Gott im schildkroten!

The video game series of TMNT would be especially important, not only to its own brand, but also the development of licensed properties in video games. Picked up by Konami in late 1987, it would from there be known for its high quality, authentic feel and incredible multiplayer, and also be vital to the introduction of the beat-em-up genre to the console market, which at the time of 1990 had been mostly dominated by Technos Corp's Double Dragon and Kunio series, as well as some mediocre efforts from other companies. With the TMNT line of games, two player gaming was redefined, and other developers had to take note of how to successfully integrate music, characters and stories that would interest the established fan base and bring in new fans as well. In Japan, TMNT was introduced into the country mainly through the 1989 arcade game, which enabled Ninja Turtles to be aired prime time on NHK two and later on TV Tokyo, a feat almost unheard of for an American produced cartoon show brought over to Japan. Over the 20 years that the four turtles have enjoyed their incredible fame and also tumultuous times, 30 games have been produced from Konami and later Ubisoft, ranging from all time classics, to all time lows.

Throughout those 30 games, the focus would mostly be on four different TMNT universes;
TMNT 1987 cartoon
TMNT Adventures comic books
TMNT 2k3 and TMNT 2007 cartoon and movie.


Peter Laird and Kevin Eastman


Teenage Mutant Ninja Turtles #1


Collection of TMNT action figures


TMNT vanilla pudding pies


On set with TMNT and Jim Henson


Profiles for the main heroes.

Profiles for the Foot and other villains.

Profiles for the supporting cast.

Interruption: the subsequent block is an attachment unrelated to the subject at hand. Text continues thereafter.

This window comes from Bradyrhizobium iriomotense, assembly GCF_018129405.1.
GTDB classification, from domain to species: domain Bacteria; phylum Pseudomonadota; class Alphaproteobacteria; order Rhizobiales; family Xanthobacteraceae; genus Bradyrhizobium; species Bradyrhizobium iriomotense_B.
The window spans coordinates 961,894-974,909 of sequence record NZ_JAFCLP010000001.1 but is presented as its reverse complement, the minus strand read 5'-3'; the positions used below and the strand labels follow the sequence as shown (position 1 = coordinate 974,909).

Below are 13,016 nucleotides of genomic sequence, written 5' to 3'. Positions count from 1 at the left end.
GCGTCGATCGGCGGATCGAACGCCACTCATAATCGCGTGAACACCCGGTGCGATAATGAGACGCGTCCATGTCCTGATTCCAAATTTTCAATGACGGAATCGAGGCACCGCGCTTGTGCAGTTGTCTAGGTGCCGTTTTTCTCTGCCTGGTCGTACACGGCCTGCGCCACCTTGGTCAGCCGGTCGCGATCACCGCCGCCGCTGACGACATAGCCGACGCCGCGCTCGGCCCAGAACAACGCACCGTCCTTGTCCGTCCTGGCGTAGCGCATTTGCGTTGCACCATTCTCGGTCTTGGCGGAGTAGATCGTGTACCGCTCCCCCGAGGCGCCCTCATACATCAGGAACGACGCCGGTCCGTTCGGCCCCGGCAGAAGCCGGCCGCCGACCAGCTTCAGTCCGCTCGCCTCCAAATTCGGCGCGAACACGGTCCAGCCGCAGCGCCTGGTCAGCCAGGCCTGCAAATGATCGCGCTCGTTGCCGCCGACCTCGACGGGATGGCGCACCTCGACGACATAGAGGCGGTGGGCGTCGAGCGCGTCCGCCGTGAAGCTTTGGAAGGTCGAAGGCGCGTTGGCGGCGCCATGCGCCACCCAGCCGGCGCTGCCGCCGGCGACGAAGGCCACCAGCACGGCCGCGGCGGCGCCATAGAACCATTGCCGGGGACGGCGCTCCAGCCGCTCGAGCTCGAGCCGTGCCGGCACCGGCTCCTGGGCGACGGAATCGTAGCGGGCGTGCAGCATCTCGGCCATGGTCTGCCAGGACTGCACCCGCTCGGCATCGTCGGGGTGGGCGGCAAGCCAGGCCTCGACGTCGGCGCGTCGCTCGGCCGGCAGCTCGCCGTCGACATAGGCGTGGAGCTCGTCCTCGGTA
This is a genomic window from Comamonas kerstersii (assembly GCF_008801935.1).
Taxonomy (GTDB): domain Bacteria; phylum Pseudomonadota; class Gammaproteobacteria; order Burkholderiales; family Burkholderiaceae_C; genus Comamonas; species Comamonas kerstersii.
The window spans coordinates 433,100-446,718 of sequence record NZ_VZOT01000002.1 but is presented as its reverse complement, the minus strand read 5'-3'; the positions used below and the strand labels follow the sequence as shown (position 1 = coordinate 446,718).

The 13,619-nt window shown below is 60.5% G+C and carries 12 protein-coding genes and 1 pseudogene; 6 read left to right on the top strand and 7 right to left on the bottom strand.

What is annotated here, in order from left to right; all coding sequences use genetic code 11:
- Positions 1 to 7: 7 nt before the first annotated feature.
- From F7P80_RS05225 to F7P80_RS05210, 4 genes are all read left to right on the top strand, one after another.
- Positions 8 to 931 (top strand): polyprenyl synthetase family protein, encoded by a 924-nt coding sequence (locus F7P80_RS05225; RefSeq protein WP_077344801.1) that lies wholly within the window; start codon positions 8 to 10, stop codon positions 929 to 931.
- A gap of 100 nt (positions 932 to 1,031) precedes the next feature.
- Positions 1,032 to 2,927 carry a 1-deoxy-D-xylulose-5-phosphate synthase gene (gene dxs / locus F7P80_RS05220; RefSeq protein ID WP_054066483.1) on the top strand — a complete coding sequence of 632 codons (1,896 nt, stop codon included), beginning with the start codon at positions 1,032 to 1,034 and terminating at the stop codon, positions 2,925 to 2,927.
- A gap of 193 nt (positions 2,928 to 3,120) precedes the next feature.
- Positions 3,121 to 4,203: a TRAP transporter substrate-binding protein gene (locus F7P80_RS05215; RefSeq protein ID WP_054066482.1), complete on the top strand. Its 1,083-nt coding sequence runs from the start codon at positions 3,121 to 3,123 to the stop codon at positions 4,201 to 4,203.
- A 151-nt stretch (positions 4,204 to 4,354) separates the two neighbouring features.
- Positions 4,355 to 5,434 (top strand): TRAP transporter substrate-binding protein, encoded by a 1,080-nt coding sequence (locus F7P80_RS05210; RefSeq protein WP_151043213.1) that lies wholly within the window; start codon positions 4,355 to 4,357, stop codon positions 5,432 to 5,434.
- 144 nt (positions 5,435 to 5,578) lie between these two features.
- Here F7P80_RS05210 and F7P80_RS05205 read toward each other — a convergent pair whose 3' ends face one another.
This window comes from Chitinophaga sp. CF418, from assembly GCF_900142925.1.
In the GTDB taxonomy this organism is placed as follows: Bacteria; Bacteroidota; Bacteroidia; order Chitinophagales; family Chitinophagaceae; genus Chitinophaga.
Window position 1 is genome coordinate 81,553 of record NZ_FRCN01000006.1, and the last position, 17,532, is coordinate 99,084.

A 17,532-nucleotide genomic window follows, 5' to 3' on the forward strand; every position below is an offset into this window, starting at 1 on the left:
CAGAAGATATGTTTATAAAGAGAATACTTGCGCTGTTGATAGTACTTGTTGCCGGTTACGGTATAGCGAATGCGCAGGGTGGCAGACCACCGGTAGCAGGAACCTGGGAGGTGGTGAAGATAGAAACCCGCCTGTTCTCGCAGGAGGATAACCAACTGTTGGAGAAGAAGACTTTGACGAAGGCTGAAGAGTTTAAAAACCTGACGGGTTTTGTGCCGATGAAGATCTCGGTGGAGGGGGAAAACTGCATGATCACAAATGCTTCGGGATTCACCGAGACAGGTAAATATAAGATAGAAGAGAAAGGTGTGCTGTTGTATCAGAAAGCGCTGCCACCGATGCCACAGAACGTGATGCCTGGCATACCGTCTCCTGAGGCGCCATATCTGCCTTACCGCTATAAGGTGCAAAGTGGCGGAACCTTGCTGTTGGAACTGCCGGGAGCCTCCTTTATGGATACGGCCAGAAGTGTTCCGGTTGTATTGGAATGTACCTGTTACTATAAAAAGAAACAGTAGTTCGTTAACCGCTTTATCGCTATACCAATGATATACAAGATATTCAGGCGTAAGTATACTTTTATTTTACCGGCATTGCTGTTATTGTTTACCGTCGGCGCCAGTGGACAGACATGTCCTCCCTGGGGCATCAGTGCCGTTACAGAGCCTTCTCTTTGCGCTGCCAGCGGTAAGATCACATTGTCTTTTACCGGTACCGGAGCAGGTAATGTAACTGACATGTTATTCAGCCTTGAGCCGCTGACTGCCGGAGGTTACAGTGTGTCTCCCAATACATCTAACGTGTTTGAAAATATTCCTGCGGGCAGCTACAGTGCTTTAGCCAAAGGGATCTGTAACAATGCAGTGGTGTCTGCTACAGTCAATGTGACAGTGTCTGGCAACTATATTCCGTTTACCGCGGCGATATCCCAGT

Next Page >>>

Page 1:
Intro

Page 2:
Teenage Mutant Ninja Turtles (Amiga, CPC, C64, DOS, MSX, NES, Spectrum)

Page 3:
Teenage Mutant Ninja Turtles (Arcade)
Teenage Mutant Ninja Turtles II: Arcade Game (Amiga, C64, DOS, NES, Spectrum)

Page 4:
World Tour (Amiga, DOS, C64)
Manhattan Missions (DOS)

Page 5:
Turtles in Time (Arcade, SNES)
Turtles in Time Re-Shelled (PSN, XBLA)

Page 6:
The Manhattan Project (NES)
Hyperstone Heist (Genesis)

Page 7:
Fall of The Foot Clan (Game Boy)
Back From The Sewers (Game Boy)
Radical Rescue (Game Boy)

Page 8:
Tournament Fighters (Genesis, NES, SNES)

Page 9:
TMNT (GBA, GC, PC, PS2, XBox)
TMNT 2: Battle Nexus (GBA, GC, PC, PS2, XBox)

Page 10:
TMNT: Mutant Melee (GC, PC, PS2, XBox)
TMNT 3: Mutant Nightmare (GC, NDS, PS2, XBox)

Page 11:
TMNT (GC, GBA, NDS, PC, PS2, PSP, X360)

Page 12:
Plug N' Play devices
Fast Forward: Ninja Training NYC (MP)
TMNT: Power of 4 (MP)
TMNT: Ninja Adventures (PC)
Double Damage (PC)
The Ninja Tribunal (MP)
The Shredder Reborn (MP)

Page 13:
Smash-Up (PS2, Wii)
Arcade Attack (NDS)

Page 14:
LCD Games
Pinball

Back to the Index